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6 thoughts on “Retro Review: Waltz

  1. It’s still a little unconvincing how Dukat goes Full Villain. Maybe it’s just his last bit of monologuing. It could also be the terrible mustache-twirling Dukat will have after this final shot at character development. All downhill from here for him.

  2. I didn’t really care much for this episode. It’s mainly a stranded situation with one character going through a mental breakdown. Did we really have to see Dukat’s fragile psyche? Yeah, Ziyal’s dead, his alliance with the Dominion failed to help the Cardassians conquer the Alpha Quadrant, and he’ll never get to bed Kira. Sisko would be his obvious scapegoat being that the Prophets provided their timely aid, which is why Dukat would later seek out his next alliance with the Pah-Wraiths, making it consistent with his character, running from one potential ally to another in his never-ending quest for power. This, like many shows, ends up with the same result of a major villain who’s captured, eventually escaping to cause more trouble later. Personally, I’d rather Dukat have his day in court and Sisko and others in Starfleet see firsthand his megalomania and mental breakdown. It seems strange that they waited so long to transport Dukat. Was he really in Odo’s holding cell that whole time? He should have been removed once the crew retook DS9. Regardless, this episode was a big waste for me.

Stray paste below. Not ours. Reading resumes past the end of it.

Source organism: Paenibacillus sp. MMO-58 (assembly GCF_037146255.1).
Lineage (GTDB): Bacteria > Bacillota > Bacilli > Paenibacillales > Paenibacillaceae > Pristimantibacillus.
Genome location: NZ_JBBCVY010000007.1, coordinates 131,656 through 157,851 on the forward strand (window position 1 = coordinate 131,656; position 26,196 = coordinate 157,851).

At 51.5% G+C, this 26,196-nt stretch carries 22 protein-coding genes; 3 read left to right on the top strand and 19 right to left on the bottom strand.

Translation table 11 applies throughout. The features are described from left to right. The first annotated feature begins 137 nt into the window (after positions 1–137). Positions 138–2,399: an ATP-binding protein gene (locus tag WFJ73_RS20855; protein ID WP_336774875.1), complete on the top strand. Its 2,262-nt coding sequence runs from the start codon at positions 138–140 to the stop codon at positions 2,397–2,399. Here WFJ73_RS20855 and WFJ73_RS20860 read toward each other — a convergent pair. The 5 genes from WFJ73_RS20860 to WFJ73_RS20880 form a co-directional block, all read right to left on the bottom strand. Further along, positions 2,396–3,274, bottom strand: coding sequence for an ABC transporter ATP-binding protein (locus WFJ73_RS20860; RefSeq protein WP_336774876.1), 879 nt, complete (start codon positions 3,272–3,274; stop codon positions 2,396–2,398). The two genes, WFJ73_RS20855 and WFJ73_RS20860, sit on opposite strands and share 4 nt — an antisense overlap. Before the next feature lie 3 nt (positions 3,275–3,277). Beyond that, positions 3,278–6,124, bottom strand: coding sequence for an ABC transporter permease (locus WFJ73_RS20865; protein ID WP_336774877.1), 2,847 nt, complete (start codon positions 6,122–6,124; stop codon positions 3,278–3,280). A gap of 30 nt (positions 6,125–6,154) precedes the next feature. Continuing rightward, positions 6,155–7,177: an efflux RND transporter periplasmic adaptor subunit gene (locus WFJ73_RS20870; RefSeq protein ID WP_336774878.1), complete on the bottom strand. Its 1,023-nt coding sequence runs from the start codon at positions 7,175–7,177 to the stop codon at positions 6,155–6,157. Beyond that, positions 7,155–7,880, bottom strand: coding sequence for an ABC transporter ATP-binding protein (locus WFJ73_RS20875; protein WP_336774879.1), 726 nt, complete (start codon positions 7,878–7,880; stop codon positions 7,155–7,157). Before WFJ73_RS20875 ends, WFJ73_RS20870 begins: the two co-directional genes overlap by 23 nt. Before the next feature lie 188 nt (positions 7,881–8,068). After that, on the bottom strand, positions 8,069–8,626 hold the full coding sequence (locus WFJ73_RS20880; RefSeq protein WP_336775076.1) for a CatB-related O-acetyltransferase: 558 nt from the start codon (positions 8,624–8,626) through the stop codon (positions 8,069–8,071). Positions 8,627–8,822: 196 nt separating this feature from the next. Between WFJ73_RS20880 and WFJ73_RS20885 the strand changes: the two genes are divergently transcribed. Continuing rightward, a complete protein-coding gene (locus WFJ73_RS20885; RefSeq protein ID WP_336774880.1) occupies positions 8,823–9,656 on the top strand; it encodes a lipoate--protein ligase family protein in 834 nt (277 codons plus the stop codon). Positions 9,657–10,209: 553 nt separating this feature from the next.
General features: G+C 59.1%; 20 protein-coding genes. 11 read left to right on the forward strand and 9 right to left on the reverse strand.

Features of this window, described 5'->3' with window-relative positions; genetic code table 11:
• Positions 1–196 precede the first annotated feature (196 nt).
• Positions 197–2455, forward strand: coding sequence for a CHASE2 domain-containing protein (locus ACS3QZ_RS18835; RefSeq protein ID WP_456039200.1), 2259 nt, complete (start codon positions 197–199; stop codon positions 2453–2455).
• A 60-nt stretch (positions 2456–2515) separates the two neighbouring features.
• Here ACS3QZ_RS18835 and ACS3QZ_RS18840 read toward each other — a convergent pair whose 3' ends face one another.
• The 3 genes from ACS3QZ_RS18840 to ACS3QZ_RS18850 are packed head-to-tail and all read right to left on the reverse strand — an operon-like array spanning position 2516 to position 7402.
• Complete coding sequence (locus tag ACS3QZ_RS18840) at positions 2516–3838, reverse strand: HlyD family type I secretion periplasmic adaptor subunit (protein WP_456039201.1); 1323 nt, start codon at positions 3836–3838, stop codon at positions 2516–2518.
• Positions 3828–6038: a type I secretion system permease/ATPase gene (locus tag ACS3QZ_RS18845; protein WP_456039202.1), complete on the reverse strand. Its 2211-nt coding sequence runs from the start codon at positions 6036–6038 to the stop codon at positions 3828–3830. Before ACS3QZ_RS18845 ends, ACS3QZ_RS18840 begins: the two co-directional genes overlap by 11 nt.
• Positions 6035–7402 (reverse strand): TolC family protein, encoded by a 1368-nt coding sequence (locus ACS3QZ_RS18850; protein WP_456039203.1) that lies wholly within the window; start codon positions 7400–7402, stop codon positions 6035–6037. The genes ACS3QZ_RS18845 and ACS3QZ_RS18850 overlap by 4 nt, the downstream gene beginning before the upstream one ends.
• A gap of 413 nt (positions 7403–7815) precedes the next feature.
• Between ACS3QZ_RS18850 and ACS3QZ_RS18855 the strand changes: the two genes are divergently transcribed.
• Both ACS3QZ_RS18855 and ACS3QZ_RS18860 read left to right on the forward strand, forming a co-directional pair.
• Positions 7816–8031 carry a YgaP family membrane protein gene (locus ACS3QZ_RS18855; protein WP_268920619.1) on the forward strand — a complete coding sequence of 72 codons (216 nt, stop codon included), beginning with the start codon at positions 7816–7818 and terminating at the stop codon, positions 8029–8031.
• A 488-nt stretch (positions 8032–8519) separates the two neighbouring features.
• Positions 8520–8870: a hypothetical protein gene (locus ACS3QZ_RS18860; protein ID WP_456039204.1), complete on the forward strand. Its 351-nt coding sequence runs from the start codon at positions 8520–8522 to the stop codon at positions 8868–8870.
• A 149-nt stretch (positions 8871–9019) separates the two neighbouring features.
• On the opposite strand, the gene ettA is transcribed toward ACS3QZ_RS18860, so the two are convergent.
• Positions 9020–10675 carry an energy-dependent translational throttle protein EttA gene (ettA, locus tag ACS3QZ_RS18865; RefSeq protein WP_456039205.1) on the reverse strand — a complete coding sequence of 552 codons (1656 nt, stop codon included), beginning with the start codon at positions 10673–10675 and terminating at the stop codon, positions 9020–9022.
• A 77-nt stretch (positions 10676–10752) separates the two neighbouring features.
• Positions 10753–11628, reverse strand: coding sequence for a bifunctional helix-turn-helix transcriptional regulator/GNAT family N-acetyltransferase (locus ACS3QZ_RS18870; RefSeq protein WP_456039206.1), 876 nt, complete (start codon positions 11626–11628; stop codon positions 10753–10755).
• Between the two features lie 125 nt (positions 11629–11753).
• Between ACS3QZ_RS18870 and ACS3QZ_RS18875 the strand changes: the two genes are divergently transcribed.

3. The problem with this episode is that it’s basically a two-character play. That can be great in the theater, but it makes for pretty boring television no matter how good the actors are. And Brooks and all that great.

  4. “Despite a somewhat flimsy premise – sending the onetime leader of
    Cardassia, accompanied by the captain of greatest importance to fighting
    the Cardassians, aboard a small, unescorted starship –”

    I’ve never heard anyone describe a Nebula-class starship as “small” before; they are overall almost as large as the Galaxy-class starships.

  5. Well that is just a part of the fact that Michelle doesn’t actually watch the episodes to write these reviews. Instead she looks up online summaries and latches onto the flimsiest possible excuses to vent her anti-male hate and psycho-femminist rhetoric.